The Berlin Solar Atlas, Developed by Dorothea Ludwig at the University of Applied Sciences (Fachhochschule) in Osnabrück, Germany, the assesses the suitability for solar energy generation of every roof surface over a wide area, and calculates the overall potential energy yield.
Results so far show that approximately 20 per cent of the collective building roof area in Berlin is suitable for solar use, and that this proportion could supply as much as 100 per cent of private electricity consumption in Germany.
Solar-potential roof maps have been available to the public in municipalities across the country for almost four years, with rooftop maps produced as part of council climate protection plans.
An online solar atlas that maps Berlin’s solar roof potential is also freely available, and is geared towards homeowners.Article continues below…
The data for the solar-potential roof maps is obtained through high-resolution LiDAR (light detection and ranging) remote-sensing technology. Light reflection data from laser beams is recorded via a scanner mounted on the fuselage of a plane. By collecting at close intervals the values of elevation above mean sea level of the structures on the earth’s surface (buildings and vegetation), the programme can generate a high-precision image of the built-up area in the form of a three-dimensional surface model.
So detailed is the data that it captures even the smallest structures on roofs, such as chimneys and dormer windows. A second set of data using building outlines is used to locate the exact positions of the roofs.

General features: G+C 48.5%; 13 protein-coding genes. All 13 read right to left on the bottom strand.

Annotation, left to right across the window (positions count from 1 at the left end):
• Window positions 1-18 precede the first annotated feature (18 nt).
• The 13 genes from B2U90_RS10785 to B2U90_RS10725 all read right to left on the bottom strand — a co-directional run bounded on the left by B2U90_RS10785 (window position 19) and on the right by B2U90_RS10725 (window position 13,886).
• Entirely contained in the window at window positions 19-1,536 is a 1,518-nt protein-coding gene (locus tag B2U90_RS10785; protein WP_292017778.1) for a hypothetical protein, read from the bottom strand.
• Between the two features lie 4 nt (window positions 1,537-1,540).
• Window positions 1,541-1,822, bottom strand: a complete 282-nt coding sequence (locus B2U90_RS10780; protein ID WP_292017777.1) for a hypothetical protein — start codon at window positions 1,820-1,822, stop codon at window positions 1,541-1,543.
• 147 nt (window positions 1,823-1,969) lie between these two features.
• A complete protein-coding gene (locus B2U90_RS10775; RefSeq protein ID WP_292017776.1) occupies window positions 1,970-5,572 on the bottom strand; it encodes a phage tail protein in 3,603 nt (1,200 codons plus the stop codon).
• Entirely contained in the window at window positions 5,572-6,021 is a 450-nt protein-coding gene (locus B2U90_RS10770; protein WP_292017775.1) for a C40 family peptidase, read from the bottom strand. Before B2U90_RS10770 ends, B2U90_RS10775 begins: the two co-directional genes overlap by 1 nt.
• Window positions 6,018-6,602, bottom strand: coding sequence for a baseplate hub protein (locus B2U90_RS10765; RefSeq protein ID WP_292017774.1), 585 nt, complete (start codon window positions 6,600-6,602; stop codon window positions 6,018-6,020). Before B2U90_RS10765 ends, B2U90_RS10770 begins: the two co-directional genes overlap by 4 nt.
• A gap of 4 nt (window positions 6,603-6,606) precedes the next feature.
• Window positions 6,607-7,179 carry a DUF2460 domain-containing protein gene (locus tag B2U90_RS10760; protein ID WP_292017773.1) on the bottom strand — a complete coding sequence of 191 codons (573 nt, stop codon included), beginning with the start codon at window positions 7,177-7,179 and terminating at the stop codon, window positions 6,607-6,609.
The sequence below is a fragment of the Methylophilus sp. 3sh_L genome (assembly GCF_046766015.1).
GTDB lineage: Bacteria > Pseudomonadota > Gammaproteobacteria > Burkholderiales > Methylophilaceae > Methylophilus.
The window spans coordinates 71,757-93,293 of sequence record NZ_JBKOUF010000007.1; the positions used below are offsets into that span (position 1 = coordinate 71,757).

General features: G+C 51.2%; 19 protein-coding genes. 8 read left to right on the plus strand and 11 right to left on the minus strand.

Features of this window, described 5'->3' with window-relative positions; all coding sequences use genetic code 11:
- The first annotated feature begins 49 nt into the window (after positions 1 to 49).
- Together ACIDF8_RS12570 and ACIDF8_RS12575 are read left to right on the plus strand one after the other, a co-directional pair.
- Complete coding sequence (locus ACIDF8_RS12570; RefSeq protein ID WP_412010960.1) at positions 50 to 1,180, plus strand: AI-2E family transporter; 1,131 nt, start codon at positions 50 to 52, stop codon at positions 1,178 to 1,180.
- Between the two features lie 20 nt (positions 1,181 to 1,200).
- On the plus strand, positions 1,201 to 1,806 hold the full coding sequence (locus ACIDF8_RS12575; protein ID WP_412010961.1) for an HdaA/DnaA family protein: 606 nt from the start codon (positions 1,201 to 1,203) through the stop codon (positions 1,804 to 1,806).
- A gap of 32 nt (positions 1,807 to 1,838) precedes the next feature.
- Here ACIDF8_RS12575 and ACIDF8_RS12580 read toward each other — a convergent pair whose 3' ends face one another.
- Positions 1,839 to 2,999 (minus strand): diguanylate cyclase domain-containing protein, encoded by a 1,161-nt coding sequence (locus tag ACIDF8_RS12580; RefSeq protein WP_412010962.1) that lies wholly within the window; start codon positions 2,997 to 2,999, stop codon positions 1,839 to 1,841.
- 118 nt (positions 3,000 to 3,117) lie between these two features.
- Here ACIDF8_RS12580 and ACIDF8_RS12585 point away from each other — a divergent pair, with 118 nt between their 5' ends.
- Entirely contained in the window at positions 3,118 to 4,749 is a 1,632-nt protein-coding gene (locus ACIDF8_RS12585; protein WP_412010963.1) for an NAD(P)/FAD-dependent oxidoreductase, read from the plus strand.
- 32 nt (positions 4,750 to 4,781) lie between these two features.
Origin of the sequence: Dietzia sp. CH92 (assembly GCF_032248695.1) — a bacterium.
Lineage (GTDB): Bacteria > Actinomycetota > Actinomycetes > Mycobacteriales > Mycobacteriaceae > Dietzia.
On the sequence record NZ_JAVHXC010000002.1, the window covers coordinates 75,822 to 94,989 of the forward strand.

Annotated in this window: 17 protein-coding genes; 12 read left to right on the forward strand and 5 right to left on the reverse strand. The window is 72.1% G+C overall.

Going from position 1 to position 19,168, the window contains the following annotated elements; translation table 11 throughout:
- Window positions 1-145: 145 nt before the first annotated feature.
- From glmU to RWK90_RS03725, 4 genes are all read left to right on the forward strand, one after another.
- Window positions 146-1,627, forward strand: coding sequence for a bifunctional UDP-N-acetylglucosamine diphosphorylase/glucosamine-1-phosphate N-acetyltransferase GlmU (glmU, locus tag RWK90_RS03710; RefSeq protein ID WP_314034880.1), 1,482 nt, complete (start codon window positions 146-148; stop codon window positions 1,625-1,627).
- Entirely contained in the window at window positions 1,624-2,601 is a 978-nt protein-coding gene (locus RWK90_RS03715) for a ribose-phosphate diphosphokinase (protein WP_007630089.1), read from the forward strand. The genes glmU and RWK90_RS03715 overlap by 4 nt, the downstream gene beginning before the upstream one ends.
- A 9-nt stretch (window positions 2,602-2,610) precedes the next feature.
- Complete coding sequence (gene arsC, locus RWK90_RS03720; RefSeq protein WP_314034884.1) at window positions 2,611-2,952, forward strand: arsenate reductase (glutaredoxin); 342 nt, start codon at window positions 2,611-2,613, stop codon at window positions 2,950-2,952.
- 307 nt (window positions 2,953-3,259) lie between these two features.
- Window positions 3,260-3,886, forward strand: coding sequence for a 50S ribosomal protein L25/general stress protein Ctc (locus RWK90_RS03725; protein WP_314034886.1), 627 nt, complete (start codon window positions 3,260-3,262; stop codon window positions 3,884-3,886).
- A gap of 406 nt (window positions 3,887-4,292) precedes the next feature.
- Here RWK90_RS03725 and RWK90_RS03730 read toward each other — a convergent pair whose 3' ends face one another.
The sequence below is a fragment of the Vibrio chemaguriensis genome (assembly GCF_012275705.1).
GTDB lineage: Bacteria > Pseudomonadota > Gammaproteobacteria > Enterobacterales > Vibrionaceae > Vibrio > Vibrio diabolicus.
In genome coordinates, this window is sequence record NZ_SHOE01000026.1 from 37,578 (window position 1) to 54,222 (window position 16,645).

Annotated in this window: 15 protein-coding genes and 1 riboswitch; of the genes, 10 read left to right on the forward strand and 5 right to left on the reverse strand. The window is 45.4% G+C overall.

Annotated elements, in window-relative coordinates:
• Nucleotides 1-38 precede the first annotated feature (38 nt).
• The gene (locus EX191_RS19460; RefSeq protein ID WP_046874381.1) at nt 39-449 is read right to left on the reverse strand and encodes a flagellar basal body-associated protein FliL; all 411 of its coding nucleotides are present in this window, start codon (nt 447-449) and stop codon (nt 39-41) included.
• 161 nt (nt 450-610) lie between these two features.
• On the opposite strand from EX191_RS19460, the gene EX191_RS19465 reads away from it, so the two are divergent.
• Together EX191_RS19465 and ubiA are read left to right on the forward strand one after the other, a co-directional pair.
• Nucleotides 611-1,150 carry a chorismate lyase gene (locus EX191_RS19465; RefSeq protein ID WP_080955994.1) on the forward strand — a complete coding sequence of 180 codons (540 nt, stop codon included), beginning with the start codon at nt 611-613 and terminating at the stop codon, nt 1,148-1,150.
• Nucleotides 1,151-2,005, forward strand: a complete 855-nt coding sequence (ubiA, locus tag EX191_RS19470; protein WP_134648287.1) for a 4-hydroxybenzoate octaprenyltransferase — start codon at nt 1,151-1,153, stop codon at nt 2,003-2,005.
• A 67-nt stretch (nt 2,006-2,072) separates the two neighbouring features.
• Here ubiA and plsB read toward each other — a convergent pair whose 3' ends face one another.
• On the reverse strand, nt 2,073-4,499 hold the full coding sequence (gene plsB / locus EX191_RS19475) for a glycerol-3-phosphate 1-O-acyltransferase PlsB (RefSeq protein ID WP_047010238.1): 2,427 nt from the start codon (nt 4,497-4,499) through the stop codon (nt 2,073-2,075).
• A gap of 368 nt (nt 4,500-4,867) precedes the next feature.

After the surface model has been constructed using LiDAR data, geographic information systems (GIS) come into play to determine (automatically) how much of each roof area is suitable for the installation of solar panels. Five factors are taken into consideration:
- 1. Roof area
- 2. Roof orientation
- 3. Roof slope
- 4. Radiation energy
- 5. Shadow movements.
The last process of the methodology generates polygons which represent homogeneous non-clouded areas of the roof both in slope and orientation.
Solar Potential Classification
Parameters of solar energy potential are calculated for each suitable area.
These parameters are:
- Roof size
- Potential electricity generation
- Potential CO2 savings
- Power in kilowatts (kW)
- Investment volume.
Appropriate roof areas for using photovoltaic (PV) technology:
- Have access to 75 per cent–100 per cent of the maximum possible local radiation energy
- Are not affected by shadow
- Are at least 10 m2 (pitched roofs) and
- 25 m² (flat roofs).
It is desirable to install solar panels on a flat roof with some slope. In this case, a smaller surface area is to be used (about 40 per cent of the roof area). Solar thermal technology uses smaller surface area (smaller than 10–25 m²).
This makes calculating the solar energy potential for the whole region or city possible. Global radiation is defined as the sum of direct, diffuse and reflected radiation. The total solar radiation is therefore the radiation energy received on the earth on a horizontal surface. Germany has global radiation values of 850–1,100 kWh per square meter.
The solar roof website